Geography - notelies near vital North Atlantic sea lanes; only 35 km from France and linked by tunnel under the English Channel (the Channel Tunnel or Chunnel); because of heavily indented coastline, no location is more than 125 km from tidal waters
strategic location on North European Plain and along the entrance to the Baltic Sea; most major rivers in Germany - the Rhine, Weser, Oder, Elbe - flow northward; the Danube, which originates in the Black Forest, flows eastward
Population distributionthe core of the population lies in and around London, with significant clusters found in central Britain around Manchester and Liverpool, in the Scotish lowlands between Endinburgh and Glasgow, southern Wales in and around Cardiff, and far eastern Northern Ireland centered on Belfast
most populous country in Europe; a fairly even distribution throughout most of the country, with urban areas attracting larger and denser populations, particularly in the far western part of the industrial state of North Rhine-Westphalia

Demographics

United KingdomGermany
Population64,430,428 (July 2016 est.)
80,722,792 (July 2016 est.)
Age structure0-14 years: 17.44% (male 5,761,311/female 5,476,649)
15-24 years: 12.15% (male 3,997,150/female 3,830,268)
25-54 years: 40.74% (male 13,367,242/female 12,883,674)
55-64 years: 11.77% (male 3,760,020/female 3,820,525)
65 years and over: 17.9% (male 5,170,542/female 6,363,047) (2016 est.)
0-14 years: 12.83% (male 5,317,183/female 5,040,664)
15-24 years: 10.22% (male 4,203,985/female 4,044,789)
25-54 years: 40.96% (male 16,721,667/female 16,345,911)
55-64 years: 14.23% (male 5,695,117/female 5,788,493)
65 years and over: 21.76% (male 7,709,799/female 9,855,184) (2016 est.)
Median agetotal: 40.5 years
male: 39.3 years
female: 41.7 years (2016 est.)
total: 46.8 years
male: 45.7 years
female: 47.9 years (2016 est.)
Population growth rate0.53% (2016 est.)
-0.16% (2016 est.)
Birth rate12.1 births/1,000 population (2016 est.)
8.5 births/1,000 population (2016 est.)
Death rate9.4 deaths/1,000 population (2016 est.)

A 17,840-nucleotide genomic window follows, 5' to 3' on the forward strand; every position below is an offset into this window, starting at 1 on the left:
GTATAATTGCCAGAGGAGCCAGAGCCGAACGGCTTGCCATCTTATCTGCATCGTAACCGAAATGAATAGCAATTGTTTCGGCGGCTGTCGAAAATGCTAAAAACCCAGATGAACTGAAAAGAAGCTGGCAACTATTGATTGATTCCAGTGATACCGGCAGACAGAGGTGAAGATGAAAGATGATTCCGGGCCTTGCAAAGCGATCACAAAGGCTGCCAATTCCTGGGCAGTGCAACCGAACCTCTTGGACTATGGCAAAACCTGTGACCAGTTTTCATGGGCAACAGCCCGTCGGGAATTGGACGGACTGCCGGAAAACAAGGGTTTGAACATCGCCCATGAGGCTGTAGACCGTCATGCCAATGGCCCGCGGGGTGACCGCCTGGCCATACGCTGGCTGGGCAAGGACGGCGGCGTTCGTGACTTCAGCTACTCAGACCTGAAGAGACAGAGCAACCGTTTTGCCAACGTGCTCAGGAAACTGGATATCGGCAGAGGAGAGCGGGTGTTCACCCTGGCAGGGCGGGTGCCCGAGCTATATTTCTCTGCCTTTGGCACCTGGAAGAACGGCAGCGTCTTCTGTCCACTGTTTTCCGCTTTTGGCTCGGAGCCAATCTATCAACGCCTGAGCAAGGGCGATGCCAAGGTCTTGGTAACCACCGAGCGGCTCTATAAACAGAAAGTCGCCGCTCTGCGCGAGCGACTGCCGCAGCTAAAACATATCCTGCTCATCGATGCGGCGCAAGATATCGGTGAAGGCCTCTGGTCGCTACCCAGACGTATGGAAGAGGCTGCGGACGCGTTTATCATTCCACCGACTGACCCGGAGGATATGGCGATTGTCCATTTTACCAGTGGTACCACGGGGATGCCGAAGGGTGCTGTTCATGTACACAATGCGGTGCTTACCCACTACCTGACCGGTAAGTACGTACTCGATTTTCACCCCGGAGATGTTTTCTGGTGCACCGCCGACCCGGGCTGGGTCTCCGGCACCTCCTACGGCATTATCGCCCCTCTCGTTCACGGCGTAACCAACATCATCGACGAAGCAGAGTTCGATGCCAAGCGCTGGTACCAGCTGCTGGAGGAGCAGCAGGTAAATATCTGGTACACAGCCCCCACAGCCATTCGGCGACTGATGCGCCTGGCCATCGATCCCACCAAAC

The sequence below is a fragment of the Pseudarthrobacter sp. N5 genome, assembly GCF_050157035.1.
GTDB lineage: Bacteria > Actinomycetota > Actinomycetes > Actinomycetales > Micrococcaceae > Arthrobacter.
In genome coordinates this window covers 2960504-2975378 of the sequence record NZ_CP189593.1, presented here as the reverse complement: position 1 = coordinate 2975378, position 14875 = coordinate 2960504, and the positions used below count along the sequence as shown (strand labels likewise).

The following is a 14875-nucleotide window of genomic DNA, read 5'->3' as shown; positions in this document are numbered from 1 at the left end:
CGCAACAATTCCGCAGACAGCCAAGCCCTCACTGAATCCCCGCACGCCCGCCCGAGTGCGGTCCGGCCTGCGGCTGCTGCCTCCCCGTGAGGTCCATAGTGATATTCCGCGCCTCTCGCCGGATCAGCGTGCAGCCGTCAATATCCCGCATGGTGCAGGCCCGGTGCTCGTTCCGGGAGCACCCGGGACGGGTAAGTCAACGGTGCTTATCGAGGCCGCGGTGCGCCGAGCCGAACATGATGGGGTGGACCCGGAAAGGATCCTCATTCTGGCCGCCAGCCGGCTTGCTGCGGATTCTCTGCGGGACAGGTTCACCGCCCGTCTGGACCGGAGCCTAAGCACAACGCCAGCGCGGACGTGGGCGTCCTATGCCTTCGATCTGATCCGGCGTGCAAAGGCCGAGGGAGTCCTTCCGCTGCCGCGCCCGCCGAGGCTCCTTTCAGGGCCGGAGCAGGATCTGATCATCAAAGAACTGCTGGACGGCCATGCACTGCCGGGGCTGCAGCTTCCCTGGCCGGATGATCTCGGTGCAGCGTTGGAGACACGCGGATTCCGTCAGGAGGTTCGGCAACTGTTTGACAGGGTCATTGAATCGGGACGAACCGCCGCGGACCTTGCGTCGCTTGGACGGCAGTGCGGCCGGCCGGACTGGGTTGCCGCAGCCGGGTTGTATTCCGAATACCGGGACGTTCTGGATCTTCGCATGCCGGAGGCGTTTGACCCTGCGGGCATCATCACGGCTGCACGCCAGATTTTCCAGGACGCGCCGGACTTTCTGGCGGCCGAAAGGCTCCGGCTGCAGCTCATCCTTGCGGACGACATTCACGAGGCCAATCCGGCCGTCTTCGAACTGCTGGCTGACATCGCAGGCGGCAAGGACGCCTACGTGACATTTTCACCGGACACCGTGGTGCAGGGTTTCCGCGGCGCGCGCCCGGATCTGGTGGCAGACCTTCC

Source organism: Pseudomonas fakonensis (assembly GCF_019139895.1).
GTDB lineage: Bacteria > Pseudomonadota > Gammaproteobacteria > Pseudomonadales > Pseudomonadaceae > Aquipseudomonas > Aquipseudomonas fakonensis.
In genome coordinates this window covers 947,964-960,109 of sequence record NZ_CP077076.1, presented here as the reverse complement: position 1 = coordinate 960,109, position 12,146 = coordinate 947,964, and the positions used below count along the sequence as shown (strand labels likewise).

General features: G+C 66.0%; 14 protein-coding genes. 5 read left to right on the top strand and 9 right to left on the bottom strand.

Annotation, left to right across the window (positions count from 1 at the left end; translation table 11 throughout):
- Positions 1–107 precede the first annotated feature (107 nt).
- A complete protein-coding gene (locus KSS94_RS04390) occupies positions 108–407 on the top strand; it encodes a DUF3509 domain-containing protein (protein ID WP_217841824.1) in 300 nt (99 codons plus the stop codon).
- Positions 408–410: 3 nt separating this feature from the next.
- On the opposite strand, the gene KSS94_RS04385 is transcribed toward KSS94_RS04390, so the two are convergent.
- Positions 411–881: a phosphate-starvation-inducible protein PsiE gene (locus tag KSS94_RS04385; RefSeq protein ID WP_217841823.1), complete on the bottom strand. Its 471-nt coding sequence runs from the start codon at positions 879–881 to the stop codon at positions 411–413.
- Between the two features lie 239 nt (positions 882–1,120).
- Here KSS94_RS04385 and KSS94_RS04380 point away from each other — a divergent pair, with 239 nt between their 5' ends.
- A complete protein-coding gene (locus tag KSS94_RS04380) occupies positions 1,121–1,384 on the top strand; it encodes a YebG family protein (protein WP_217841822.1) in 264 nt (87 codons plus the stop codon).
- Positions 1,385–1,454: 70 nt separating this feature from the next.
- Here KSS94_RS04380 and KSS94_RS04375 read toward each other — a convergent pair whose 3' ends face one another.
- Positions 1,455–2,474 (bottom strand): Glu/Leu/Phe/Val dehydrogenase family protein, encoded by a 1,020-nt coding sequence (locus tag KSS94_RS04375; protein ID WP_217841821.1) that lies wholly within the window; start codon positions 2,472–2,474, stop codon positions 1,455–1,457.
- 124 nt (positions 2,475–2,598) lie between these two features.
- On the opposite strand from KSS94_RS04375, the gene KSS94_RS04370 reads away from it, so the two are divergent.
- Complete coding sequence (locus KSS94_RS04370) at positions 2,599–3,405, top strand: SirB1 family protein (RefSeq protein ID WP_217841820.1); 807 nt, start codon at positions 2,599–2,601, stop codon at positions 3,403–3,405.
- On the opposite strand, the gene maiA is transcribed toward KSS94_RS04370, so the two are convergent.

11.6 deaths/1,000 population (2016 est.)
Net migration rate2.5 migrant(s)/1,000 population (2016 est.)
1.5 migrant(s)/1,000 population (2016 est.)
Sex ratioat birth: 1.05 male(s)/female
0-14 years: 1.05 male(s)/female
15-24 years: 1.04 male(s)/female
25-54 years: 1.04 male(s)/female
55-64 years: 0.98 male(s)/female
65 years and over: 0.81 male(s)/female
total population: 0.99 male(s)/female (2016 est.)
at birth: 1.06 male(s)/female
0-14 years: 1.05 male(s)/female
15-24 years: 1.04 male(s)/female
25-54 years: 1.02 male(s)/female
55-64 years: 0.98 male(s)/female
65 years and over: 0.78 male(s)/female
total population: 0.97 male(s)/female (2016 est.)
Infant mortality ratetotal: 4.3 deaths/1,000 live births
male: 4.7 deaths/1,000 live births
female: 3.9 deaths/1,000 live births (2016 est.)
total: 3.4 deaths/1,000 live births
male: 3.7 deaths/1,000 live births
female: 3.1 deaths/1,000 live births (2016 est.)
Life expectancy at birthtotal population: 80.7 years
male: 78.5 years
female: 83 years (2016 est.)
total population: 80.7 years
male: 78.4 years
female: 83.1 years (2016 est.)
Total fertility rate1.89 children born/woman (2016 est.)
1.44 children born/woman (2016 est.)
HIV/AIDS - adult prevalence rate0.33% (2013 est.)
0.15% (2013 est.)
Nationalitynoun: Briton(s), British (collective plural)
adjective: British
noun: German(s)
adjective: German
Ethnic groupswhite 87.2%, black/African/Caribbean/black British 3%, Asian/Asian British: Indian 2.3%, Asian/Asian British: Pakistani 1.9%, mixed 2%, other 3.7% (2011 est.)
German 91.5%, Turkish 2.4%, other 6.1% (made up largely of Polish, Italian, Romanian, Syrian, and Greek)